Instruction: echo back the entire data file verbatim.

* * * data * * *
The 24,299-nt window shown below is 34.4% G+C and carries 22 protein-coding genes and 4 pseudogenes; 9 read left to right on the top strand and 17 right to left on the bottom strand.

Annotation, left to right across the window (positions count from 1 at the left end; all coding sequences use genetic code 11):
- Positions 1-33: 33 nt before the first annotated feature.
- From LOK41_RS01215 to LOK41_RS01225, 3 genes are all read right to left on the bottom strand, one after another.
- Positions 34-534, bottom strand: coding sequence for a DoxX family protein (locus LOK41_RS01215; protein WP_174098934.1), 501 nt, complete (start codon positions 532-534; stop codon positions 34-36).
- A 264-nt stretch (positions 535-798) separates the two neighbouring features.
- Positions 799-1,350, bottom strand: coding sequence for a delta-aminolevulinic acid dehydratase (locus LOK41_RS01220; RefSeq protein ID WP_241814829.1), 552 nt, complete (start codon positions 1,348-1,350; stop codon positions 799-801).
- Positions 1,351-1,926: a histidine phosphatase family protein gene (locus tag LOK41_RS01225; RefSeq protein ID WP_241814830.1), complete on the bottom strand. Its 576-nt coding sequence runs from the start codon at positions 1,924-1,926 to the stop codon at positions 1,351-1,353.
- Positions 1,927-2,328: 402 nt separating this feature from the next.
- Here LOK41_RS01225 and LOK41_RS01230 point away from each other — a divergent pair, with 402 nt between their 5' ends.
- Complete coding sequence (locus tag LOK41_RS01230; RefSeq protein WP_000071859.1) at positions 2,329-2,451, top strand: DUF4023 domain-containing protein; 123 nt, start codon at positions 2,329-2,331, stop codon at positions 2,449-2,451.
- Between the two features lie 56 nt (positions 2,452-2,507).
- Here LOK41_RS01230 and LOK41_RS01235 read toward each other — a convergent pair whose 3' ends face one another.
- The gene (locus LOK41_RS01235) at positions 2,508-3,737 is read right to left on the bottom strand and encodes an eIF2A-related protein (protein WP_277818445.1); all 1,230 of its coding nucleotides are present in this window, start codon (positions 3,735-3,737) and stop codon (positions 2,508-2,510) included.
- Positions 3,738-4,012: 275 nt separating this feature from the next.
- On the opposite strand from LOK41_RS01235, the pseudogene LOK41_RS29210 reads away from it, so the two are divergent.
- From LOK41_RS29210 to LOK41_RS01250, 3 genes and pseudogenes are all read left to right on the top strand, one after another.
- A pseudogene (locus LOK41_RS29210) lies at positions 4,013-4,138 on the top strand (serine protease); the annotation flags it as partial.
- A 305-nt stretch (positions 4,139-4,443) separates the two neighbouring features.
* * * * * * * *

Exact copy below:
The 24,299-nt window shown below is 34.4% G+C and carries 22 protein-coding genes and 4 pseudogenes; 9 read left to right on the top strand and 17 right to left on the bottom strand.

Annotation, left to right across the window (positions count from 1 at the left end; all coding sequences use genetic code 11):
- Positions 1-33: 33 nt before the first annotated feature.
- From LOK41_RS01215 to LOK41_RS01225, 3 genes are all read right to left on the bottom strand, one after another.
- Positions 34-534, bottom strand: coding sequence for a DoxX family protein (locus LOK41_RS01215; protein WP_174098934.1), 501 nt, complete (start codon positions 532-534; stop codon positions 34-36).
- A 264-nt stretch (positions 535-798) separates the two neighbouring features.
- Positions 799-1,350, bottom strand: coding sequence for a delta-aminolevulinic acid dehydratase (locus LOK41_RS01220; RefSeq protein ID WP_241814829.1), 552 nt, complete (start codon positions 1,348-1,350; stop codon positions 799-801).
- Positions 1,351-1,926: a histidine phosphatase family protein gene (locus tag LOK41_RS01225; RefSeq protein ID WP_241814830.1), complete on the bottom strand. Its 576-nt coding sequence runs from the start codon at positions 1,924-1,926 to the stop codon at positions 1,351-1,353.
- Positions 1,927-2,328: 402 nt separating this feature from the next.
- Here LOK41_RS01225 and LOK41_RS01230 point away from each other — a divergent pair, with 402 nt between their 5' ends.
- Complete coding sequence (locus tag LOK41_RS01230; RefSeq protein WP_000071859.1) at positions 2,329-2,451, top strand: DUF4023 domain-containing protein; 123 nt, start codon at positions 2,329-2,331, stop codon at positions 2,449-2,451.
- Between the two features lie 56 nt (positions 2,452-2,507).
- Here LOK41_RS01230 and LOK41_RS01235 read toward each other — a convergent pair whose 3' ends face one another.
- The gene (locus LOK41_RS01235) at positions 2,508-3,737 is read right to left on the bottom strand and encodes an eIF2A-related protein (protein WP_277818445.1); all 1,230 of its coding nucleotides are present in this window, start codon (positions 3,735-3,737) and stop codon (positions 2,508-2,510) included.
- Positions 3,738-4,012: 275 nt separating this feature from the next.
- On the opposite strand from LOK41_RS01235, the pseudogene LOK41_RS29210 reads away from it, so the two are divergent.
- From LOK41_RS29210 to LOK41_RS01250, 3 genes and pseudogenes are all read left to right on the top strand, one after another.
- A pseudogene (locus LOK41_RS29210) lies at positions 4,013-4,138 on the top strand (serine protease); the annotation flags it as partial.
- A 305-nt stretch (positions 4,139-4,443) separates the two neighbouring features.